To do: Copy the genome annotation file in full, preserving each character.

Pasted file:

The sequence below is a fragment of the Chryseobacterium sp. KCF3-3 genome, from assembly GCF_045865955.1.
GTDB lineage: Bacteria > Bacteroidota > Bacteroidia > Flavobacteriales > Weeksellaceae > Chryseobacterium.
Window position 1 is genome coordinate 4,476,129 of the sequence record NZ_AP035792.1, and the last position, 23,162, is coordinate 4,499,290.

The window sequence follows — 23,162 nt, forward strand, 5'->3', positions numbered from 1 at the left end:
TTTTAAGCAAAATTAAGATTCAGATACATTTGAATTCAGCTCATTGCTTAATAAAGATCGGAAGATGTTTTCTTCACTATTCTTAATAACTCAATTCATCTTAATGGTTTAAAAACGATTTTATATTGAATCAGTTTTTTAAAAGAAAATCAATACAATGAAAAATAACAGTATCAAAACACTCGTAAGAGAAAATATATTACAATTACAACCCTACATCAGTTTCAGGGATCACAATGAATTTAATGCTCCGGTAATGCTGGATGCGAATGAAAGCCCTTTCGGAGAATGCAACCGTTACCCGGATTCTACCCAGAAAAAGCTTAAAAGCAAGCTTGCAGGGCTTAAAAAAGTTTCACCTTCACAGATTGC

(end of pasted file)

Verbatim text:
The sequence below is a fragment of the Chryseobacterium sp. KCF3-3 genome, from assembly GCF_045865955.1.
GTDB lineage: Bacteria > Bacteroidota > Bacteroidia > Flavobacteriales > Weeksellaceae > Chryseobacterium.
Window position 1 is genome coordinate 4,476,129 of the sequence record NZ_AP035792.1, and the last position, 23,162, is coordinate 4,499,290.

The window sequence follows — 23,162 nt, forward strand, 5'->3', positions numbered from 1 at the left end:
TTTTAAGCAAAATTAAGATTCAGATACATTTGAATTCAGCTCATTGCTTAATAAAGATCGGAAGATGTTTTCTTCACTATTCTTAATAACTCAATTCATCTTAATGGTTTAAAAACGATTTTATATTGAATCAGTTTTTTAAAAGAAAATCAATACAATGAAAAATAACAGTATCAAAACACTCGTAAGAGAAAATATATTACAATTACAACCCTACATCAGTTTCAGGGATCACAATGAATTTAATGCTCCGGTAATGCTGGATGCGAATGAAAGCCCTTTCGGAGAATGCAACCGTTACCCGGATTCTACCCAGAAAAAGCTTAAAAGCAAGCTTGCAGGGCTTAAAAAAGTTTCACCTTCACAGATTGC